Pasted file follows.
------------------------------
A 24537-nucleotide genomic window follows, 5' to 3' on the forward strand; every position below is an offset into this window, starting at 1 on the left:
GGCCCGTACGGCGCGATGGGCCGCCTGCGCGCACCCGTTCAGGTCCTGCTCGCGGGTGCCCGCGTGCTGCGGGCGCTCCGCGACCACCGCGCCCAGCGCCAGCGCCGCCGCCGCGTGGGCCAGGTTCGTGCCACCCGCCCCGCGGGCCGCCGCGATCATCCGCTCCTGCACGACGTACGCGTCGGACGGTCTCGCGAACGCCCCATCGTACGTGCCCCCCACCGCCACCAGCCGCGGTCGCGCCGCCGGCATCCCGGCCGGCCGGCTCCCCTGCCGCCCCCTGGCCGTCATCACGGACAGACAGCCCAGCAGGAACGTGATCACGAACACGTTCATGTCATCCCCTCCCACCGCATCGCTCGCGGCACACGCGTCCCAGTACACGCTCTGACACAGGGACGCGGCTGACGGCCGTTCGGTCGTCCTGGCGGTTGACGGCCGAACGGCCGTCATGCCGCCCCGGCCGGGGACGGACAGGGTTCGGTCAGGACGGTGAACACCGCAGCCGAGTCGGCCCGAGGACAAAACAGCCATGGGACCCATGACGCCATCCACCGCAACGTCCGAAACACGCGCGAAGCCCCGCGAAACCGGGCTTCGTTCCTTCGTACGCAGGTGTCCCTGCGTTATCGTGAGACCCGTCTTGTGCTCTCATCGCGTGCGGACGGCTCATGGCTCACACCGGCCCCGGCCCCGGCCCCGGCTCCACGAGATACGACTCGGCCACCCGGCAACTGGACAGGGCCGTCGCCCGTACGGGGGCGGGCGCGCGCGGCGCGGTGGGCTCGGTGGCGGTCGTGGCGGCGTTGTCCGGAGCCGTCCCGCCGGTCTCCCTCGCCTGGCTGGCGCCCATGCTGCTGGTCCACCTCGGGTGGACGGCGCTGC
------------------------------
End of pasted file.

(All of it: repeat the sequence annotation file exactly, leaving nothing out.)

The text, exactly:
A 24537-nucleotide genomic window follows, 5' to 3' on the forward strand; every position below is an offset into this window, starting at 1 on the left:
GGCCCGTACGGCGCGATGGGCCGCCTGCGCGCACCCGTTCAGGTCCTGCTCGCGGGTGCCCGCGTGCTGCGGGCGCTCCGCGACCACCGCGCCCAGCGCCAGCGCCGCCGCCGCGTGGGCCAGGTTCGTGCCACCCGCCCCGCGGGCCGCCGCGATCATCCGCTCCTGCACGACGTACGCGTCGGACGGTCTCGCGAACGCCCCATCGTACGTGCCCCCCACCGCCACCAGCCGCGGTCGCGCCGCCGGCATCCCGGCCGGCCGGCTCCCCTGCCGCCCCCTGGCCGTCATCACGGACAGACAGCCCAGCAGGAACGTGATCACGAACACGTTCATGTCATCCCCTCCCACCGCATCGCTCGCGGCACACGCGTCCCAGTACACGCTCTGACACAGGGACGCGGCTGACGGCCGTTCGGTCGTCCTGGCGGTTGACGGCCGAACGGCCGTCATGCCGCCCCGGCCGGGGACGGACAGGGTTCGGTCAGGACGGTGAACACCGCAGCCGAGTCGGCCCGAGGACAAAACAGCCATGGGACCCATGACGCCATCCACCGCAACGTCCGAAACACGCGCGAAGCCCCGCGAAACCGGGCTTCGTTCCTTCGTACGCAGGTGTCCCTGCGTTATCGTGAGACCCGTCTTGTGCTCTCATCGCGTGCGGACGGCTCATGGCTCACACCGGCCCCGGCCCCGGCCCCGGCTCCACGAGATACGACTCGGCCACCCGGCAACTGGACAGGGCCGTCGCCCGTACGGGGGCGGGCGCGCGCGGCGCGGTGGGCTCGGTGGCGGTCGTGGCGGCGTTGTCCGGAGCCGTCCCGCCGGTCTCCCTCGCCTGGCTGGCGCCCATGCTGCTGGTCCACCTCGGGTGGACGGCGCTGC